PORTLAND, Ore. (KOIN) — Four organizations based in Portland’s Old Town Chinatown sent a letter to city and Multnomah County officials Wednesday, expressing their concerns about the “rapidly deteriorating conditions” in their neighborhood.
The letter, sent from Lan Su Chinese Garden, the Japanese American Museum of Oregon, the Oregon Jewish Museum and Center for Holocaust Education and the Portland Chinatown Museum, told local leaders it’s past time for them to take action to address vandalism, violence and mental instability in the area.
They said these issues have worsened in Old Town over the past three or four weeks.
The four organizations said they have each had personal conversations with city and county leaders and they’ve shared accounts of flagrant drug dealing, fires, vandalism, verbal and physical threats, and actual assaults.
The letter states that on a single day in September, three staff members at the Lan Su Chinese Garden experienced a combination of physical and verbal assaults. This, along with other events, prompted the garden to hire additional security and lock the front gate.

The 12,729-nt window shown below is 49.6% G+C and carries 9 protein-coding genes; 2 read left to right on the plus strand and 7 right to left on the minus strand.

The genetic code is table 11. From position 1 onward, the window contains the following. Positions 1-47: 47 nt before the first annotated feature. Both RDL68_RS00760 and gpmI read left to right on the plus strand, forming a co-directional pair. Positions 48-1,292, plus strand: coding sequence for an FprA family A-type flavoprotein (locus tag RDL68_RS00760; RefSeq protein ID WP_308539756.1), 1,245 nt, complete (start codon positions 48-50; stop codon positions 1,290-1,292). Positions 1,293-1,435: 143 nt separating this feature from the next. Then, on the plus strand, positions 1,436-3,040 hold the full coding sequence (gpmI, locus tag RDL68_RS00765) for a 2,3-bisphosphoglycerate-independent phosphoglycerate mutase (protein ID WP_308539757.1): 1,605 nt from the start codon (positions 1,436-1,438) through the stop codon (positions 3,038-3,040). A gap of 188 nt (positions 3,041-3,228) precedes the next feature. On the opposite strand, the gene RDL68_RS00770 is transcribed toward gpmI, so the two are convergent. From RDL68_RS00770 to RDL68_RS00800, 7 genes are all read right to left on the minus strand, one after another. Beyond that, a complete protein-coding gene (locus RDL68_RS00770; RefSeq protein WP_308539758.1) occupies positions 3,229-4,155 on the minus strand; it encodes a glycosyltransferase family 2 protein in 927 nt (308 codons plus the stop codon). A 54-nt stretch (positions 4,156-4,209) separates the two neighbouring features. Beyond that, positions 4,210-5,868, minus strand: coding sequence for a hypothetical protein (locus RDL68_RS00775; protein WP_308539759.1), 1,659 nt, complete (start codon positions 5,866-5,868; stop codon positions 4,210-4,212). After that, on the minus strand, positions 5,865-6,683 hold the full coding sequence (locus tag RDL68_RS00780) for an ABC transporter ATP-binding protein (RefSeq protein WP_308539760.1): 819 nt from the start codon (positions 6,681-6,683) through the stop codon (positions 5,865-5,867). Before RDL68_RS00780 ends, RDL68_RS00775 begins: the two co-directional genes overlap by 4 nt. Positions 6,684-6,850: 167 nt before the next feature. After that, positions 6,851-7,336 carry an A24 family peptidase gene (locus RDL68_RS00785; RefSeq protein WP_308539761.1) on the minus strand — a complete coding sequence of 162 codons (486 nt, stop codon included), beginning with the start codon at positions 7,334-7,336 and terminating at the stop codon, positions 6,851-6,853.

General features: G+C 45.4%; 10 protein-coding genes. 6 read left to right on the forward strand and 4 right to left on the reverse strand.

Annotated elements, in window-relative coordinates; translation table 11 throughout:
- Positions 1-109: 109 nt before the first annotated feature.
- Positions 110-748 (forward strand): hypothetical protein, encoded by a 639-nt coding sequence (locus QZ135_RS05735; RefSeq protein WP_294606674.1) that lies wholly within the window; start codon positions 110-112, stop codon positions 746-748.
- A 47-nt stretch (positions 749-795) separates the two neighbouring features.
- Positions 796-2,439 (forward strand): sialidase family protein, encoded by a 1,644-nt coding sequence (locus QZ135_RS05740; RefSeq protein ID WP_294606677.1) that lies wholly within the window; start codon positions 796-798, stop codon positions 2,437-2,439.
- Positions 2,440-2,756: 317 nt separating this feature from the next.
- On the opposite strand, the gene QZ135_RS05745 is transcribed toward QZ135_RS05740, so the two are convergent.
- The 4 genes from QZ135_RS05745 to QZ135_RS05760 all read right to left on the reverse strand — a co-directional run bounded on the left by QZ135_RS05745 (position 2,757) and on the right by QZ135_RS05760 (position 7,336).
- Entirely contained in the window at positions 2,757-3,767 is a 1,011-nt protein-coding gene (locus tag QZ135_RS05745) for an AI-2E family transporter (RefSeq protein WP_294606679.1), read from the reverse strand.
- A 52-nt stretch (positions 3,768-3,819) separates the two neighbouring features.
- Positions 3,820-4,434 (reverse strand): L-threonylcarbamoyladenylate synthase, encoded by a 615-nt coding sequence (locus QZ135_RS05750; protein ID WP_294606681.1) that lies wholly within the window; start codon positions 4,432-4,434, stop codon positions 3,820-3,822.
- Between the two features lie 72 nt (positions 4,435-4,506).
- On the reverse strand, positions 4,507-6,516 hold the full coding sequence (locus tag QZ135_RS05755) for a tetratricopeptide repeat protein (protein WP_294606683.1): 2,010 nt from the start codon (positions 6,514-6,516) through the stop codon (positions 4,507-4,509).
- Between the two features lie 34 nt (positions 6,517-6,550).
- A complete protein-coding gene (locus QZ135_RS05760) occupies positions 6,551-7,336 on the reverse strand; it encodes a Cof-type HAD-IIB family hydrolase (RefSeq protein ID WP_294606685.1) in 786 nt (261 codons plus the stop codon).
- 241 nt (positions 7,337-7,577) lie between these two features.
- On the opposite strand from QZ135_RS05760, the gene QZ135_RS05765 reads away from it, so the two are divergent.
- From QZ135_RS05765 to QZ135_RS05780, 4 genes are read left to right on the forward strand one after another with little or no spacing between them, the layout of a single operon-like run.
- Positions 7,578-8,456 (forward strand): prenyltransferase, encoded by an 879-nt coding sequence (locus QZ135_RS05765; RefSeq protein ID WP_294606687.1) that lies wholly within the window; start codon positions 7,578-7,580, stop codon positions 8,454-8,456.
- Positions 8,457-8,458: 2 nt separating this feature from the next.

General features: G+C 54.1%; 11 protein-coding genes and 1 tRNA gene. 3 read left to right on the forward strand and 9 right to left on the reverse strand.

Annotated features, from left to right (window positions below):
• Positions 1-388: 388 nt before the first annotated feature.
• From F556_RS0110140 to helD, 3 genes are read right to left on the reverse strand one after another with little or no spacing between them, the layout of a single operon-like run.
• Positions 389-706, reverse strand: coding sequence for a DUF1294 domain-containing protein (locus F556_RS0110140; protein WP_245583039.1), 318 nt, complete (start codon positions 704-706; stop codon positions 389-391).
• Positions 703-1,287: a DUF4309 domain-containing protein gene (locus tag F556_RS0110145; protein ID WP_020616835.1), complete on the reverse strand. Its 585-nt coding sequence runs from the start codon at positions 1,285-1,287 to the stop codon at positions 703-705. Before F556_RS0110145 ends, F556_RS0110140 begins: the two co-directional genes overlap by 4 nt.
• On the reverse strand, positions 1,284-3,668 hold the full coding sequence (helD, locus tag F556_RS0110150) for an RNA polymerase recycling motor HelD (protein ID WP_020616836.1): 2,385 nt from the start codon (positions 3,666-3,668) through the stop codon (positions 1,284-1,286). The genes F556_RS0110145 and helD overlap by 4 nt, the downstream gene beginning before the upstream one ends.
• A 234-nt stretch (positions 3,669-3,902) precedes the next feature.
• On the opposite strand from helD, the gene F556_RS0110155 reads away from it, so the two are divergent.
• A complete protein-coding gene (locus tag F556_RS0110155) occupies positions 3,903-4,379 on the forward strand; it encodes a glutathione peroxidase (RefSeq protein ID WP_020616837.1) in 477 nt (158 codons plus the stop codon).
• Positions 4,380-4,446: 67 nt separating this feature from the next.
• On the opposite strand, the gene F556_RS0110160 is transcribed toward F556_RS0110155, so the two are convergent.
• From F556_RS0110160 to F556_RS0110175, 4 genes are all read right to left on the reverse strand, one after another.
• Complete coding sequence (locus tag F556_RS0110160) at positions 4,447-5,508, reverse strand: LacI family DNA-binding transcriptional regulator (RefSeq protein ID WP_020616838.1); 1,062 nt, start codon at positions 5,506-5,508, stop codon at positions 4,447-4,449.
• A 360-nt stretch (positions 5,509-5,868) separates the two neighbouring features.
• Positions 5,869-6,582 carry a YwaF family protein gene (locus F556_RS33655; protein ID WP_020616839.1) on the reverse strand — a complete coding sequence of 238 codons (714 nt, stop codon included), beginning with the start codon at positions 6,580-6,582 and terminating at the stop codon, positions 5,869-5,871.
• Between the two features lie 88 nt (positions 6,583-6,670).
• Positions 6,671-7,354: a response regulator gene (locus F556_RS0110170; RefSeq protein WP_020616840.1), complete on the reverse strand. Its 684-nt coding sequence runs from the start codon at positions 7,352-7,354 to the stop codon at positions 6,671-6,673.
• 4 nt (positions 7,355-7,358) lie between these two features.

“What we experience on our way in is staff being assaulted at the MAX platform. We’ve had a staff member who was in his car leaving Lan Su on his way home after work, he was chased by a man with a metal pipe,” said Elizabeth Nye, executive director of Lan Su Chinese Garden.
The Lan Su Chinese Garden said it feels it cannot assure the health and safety of its 2,000 visitors each week under current conditions.
The four organizations asked Mayor Ted Wheeler, city commissioners Jo Ann Hardesty, Mingus Mapps, Carmen Rubio, Dan Ryan, Multnomah County Chair Deborah Kafoury, and county commissioners Jessica Vega Pederson, Susheela Jayapal, Sharon Meieran, and Lori Stegmann to meet with them no later than Oct. 22. They hope to discuss plans leaders have to support Old Town. They want to hear the city’s plans for adding police and combating rising crime.
They also said they need the county to step up and deploy mental health and services to the neighborhood.
“As organizations dedicated to giving voice to those who have suffered discrimination and indignity, it is particularly difficult to recognize and respond to the crisis of humanity unfolding around us daily,” the letter states.